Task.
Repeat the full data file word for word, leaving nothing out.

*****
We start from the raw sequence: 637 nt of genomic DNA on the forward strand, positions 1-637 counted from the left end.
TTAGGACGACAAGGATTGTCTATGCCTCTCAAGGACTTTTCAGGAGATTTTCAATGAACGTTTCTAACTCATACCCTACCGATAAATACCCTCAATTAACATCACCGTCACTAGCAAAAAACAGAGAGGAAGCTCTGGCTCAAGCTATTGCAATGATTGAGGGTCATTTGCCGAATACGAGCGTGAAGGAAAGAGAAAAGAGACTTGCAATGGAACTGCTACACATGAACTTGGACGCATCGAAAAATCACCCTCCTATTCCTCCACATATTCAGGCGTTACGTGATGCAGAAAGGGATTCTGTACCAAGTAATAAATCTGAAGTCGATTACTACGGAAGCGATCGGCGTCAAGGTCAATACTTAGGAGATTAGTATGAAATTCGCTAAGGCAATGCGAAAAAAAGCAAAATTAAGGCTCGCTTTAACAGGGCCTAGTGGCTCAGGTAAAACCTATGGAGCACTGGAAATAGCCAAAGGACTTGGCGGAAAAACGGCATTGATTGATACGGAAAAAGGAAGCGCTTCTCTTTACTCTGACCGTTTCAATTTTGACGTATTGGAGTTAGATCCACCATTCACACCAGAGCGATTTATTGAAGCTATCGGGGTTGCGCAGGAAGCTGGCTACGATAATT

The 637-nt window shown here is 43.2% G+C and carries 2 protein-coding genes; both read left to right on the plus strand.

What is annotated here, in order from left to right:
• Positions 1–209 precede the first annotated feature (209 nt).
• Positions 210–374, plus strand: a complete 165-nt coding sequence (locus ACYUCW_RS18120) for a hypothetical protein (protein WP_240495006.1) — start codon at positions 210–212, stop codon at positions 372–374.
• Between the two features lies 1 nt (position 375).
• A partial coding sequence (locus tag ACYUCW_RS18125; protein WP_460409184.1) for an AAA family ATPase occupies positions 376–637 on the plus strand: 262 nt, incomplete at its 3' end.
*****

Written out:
We start from the raw sequence: 637 nt of genomic DNA on the forward strand, positions 1-637 counted from the left end.
TTAGGACGACAAGGATTGTCTATGCCTCTCAAGGACTTTTCAGGAGATTTTCAATGAACGTTTCTAACTCATACCCTACCGATAAATACCCTCAATTAACATCACCGTCACTAGCAAAAAACAGAGAGGAAGCTCTGGCTCAAGCTATTGCAATGATTGAGGGTCATTTGCCGAATACGAGCGTGAAGGAAAGAGAAAAGAGACTTGCAATGGAACTGCTACACATGAACTTGGACGCATCGAAAAATCACCCTCCTATTCCTCCACATATTCAGGCGTTACGTGATGCAGAAAGGGATTCTGTACCAAGTAATAAATCTGAAGTCGATTACTACGGAAGCGATCGGCGTCAAGGTCAATACTTAGGAGATTAGTATGAAATTCGCTAAGGCAATGCGAAAAAAAGCAAAATTAAGGCTCGCTTTAACAGGGCCTAGTGGCTCAGGTAAAACCTATGGAGCACTGGAAATAGCCAAAGGACTTGGCGGAAAAACGGCATTGATTGATACGGAAAAAGGAAGCGCTTCTCTTTACTCTGACCGTTTCAATTTTGACGTATTGGAGTTAGATCCACCATTCACACCAGAGCGATTTATTGAAGCTATCGGGGTTGCGCAGGAAGCTGGCTACGATAATT

The 637-nt window shown here is 43.2% G+C and carries 2 protein-coding genes; both read left to right on the plus strand.

What is annotated here, in order from left to right:
• Positions 1–209 precede the first annotated feature (209 nt).
• Positions 210–374, plus strand: a complete 165-nt coding sequence (locus ACYUCW_RS18120) for a hypothetical protein (protein WP_240495006.1) — start codon at positions 210–212, stop codon at positions 372–374.
• Between the two features lies 1 nt (position 375).
• A partial coding sequence (locus tag ACYUCW_RS18125; protein WP_460409184.1) for an AAA family ATPase occupies positions 376–637 on the plus strand: 262 nt, incomplete at its 3' end.